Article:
Rohan Rhodes baby inquest: Parents plan legal action
The parents of a severely premature baby from Pembrokeshire say they will take legal action against the health trust in charge of the hospital where he died.
Rohan Rhodes should have had blood tests on three occasions in the hours before he died at St Michael's Hospital in Bristol, coroner Maria Voisin said.
A narrative conclusion was recorded at Flax Bourton Coroner's Court.
The hospital trust said a safety check system has since been introduced.
Ms Voisin told an inquest into his death that there were "lost opportunities" to give Rohan earlier medical care before his death when the tests were not carried out.'Extremely premature'
Rohan, from Narberth, was born 15 weeks early at Singleton Hospital in Swansea in August 2012, but was transferred five weeks later to St Michael's Hospital in Bristol for specialist surgery to his heart.
End Quote Bronwyn Rhodes
He was so pale and lifeless, we were terrified we were losing him”
The "extremely premature baby" died there aged just 36 days old.
The inquest into Rohan's death has heard how he deteriorated soon after a ventilator was removed without the consent of his parents or senior hospital staff.
Medical staff wept as they told the three-day hearing how the baby's condition dramatically worsened.
The inquest heard the baby was not allowed to die in his mother's arms despite her wishes because staff were unable to remove lines from his body.
Rohan had been transferred to St Michael's Hospital for surgery to repair an open heart duct.
His parents Alex and Bronwyn Rhodes told the coroners' court on Monday about concerns they had about their son's treatment.
They said that Rohan's feeding tubes were inserted "aggressively" and caused him pain.
The couple said they did not want any other child to suffer as Rohan did.
Following the inquest Mr and Mrs Rhodes said they were planning to take legal action against the University Hospitals Bristol NHS Foundation Trust, which runs the hospital where their son died.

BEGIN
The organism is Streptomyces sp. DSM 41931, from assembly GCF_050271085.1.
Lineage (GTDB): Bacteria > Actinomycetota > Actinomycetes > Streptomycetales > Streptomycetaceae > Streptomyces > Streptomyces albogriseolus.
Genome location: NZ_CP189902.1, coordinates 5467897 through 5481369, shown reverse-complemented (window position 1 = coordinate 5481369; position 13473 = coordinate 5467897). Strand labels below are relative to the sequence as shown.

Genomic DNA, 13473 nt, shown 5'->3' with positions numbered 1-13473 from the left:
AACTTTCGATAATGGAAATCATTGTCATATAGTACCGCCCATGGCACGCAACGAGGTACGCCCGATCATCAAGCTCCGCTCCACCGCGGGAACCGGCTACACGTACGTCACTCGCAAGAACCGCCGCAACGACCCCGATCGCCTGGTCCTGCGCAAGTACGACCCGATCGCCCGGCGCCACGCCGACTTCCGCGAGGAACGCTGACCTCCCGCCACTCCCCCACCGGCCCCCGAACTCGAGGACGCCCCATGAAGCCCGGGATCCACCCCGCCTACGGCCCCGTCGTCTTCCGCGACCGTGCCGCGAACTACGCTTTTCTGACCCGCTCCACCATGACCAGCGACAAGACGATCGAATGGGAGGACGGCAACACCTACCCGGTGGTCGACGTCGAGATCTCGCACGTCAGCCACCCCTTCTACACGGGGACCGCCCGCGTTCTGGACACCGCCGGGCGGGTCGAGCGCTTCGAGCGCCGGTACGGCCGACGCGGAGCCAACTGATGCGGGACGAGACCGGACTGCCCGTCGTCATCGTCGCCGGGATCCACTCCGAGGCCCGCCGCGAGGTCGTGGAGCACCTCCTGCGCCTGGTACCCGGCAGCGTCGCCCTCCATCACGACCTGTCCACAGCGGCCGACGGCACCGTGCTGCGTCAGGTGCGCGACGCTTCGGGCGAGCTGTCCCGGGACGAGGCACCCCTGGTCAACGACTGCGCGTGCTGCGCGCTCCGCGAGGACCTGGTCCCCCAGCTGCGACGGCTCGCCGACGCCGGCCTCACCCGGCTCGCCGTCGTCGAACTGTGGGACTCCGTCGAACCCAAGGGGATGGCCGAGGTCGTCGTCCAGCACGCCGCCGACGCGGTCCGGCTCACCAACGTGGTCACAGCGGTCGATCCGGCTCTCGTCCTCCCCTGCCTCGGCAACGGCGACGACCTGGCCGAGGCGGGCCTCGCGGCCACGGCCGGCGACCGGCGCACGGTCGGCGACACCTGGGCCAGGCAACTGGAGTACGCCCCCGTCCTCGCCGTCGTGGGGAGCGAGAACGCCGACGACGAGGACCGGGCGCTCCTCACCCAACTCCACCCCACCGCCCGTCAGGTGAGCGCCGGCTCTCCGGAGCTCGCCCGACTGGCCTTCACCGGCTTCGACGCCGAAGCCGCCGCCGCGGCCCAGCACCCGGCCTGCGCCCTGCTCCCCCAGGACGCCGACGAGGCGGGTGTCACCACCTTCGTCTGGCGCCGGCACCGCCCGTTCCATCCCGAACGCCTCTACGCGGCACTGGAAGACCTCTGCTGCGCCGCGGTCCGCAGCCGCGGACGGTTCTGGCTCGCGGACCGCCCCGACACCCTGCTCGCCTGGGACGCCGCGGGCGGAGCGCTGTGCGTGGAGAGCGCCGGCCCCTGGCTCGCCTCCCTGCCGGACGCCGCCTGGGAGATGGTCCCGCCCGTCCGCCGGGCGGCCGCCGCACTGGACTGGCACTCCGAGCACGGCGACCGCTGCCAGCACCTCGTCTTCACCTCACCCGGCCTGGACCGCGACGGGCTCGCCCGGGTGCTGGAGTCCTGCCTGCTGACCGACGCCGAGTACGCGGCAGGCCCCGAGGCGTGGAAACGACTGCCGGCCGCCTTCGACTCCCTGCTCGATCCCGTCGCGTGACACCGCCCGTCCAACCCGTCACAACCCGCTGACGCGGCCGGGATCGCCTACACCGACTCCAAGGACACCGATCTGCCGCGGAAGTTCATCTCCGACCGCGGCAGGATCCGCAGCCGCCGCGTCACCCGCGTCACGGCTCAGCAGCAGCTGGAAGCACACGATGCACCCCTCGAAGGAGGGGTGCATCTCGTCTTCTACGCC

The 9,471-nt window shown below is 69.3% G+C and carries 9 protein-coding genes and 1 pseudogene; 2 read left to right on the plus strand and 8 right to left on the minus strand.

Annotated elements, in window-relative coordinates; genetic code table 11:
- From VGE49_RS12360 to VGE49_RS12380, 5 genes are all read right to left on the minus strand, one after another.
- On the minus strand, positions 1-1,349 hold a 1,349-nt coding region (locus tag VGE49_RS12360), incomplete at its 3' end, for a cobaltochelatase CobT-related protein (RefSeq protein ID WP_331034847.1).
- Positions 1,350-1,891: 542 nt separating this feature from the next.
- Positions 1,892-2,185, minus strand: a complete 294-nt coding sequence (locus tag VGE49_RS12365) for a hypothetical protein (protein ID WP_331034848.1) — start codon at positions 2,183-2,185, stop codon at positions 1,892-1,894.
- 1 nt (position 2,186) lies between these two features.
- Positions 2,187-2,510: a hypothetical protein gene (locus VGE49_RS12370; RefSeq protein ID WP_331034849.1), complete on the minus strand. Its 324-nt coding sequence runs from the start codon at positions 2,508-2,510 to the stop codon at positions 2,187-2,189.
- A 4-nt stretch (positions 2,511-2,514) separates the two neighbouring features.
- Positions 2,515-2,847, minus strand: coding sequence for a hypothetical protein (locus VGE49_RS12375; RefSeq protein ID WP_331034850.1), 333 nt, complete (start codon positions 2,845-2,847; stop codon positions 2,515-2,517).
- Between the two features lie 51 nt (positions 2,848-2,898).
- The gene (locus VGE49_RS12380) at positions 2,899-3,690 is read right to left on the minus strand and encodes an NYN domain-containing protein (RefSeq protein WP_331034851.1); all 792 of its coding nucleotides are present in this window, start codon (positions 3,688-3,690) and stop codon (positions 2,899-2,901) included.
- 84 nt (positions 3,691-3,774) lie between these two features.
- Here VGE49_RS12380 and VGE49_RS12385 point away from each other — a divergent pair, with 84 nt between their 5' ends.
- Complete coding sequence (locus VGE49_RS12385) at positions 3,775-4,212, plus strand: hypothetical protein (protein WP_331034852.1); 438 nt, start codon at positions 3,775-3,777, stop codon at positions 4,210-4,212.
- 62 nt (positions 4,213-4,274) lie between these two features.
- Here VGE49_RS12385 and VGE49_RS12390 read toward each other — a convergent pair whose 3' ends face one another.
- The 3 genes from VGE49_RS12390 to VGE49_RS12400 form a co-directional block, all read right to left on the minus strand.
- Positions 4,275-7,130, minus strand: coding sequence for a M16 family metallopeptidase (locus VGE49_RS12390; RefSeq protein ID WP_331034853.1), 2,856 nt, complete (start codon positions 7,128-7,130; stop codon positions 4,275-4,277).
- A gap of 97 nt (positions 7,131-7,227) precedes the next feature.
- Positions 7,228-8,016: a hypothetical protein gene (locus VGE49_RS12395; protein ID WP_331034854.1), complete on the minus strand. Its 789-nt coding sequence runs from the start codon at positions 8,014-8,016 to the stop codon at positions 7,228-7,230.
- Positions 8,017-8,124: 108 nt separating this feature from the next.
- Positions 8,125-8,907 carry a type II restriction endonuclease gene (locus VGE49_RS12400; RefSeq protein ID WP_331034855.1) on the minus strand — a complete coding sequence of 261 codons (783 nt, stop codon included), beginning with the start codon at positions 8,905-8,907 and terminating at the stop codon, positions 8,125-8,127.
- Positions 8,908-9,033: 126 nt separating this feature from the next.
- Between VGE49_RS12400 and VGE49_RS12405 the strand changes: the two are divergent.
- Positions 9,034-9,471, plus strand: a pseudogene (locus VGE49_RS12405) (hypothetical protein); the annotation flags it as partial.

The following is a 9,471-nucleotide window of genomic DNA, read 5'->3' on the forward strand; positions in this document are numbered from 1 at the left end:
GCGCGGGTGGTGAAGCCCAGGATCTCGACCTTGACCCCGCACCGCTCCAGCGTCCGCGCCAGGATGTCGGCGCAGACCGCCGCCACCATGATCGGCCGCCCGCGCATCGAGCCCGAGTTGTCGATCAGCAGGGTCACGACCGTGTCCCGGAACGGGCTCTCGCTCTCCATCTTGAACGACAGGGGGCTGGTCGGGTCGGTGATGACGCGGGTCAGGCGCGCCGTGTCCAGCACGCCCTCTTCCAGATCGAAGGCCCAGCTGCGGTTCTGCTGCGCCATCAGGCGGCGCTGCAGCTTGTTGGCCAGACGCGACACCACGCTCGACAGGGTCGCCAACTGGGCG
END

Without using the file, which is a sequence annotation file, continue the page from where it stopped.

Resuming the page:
Bryony Strachan, of the University Hospitals Bristol NHS Foundation Trust, apologised that opportunities to carry out tests on Rohan were missed, and said safety systems have since been introduced.
"The coroner has confirmed that what those results would have been remains unknown, but we are very sorry that those three checks were missed, within continuous monitoring of Rohan's critical condition within NICU (neonatal intensive-care unit)," she said.
"We have already put in place clear requirements for blood gas measurements in babies on respiratory support and have implemented a system of safety checking shared by both medical and nursing staff looking after individual babies," she added.
On Tuesday the court heard from medical staff at the hospital who said the plan had been to keep Rohan on the ventilator.
However, the hearing was told advanced neonatal nurse Amanda Dallorzo took the "autonomous" decision to extubate (remove a tube from the airway), remove the baby from the machine, and apply a breathing mask instead.
Rohan's condition dramatically deteriorated and he died the following day.
Mrs Rhodes said: "We were terrified and were watching all this in horror. He was so pale and lifeless during this time, we were terrified we were losing him."
Dr David Harding, Rohan's consultant, told the inquest that the weekend Rohan died was the "busiest and worst weekend of his career".
The court also heard that there were fewer nurses on the ward that weekend than there should have been.
A "root cause analysis" report looking at the cause of Rohan's death concluded the ward was understaffed.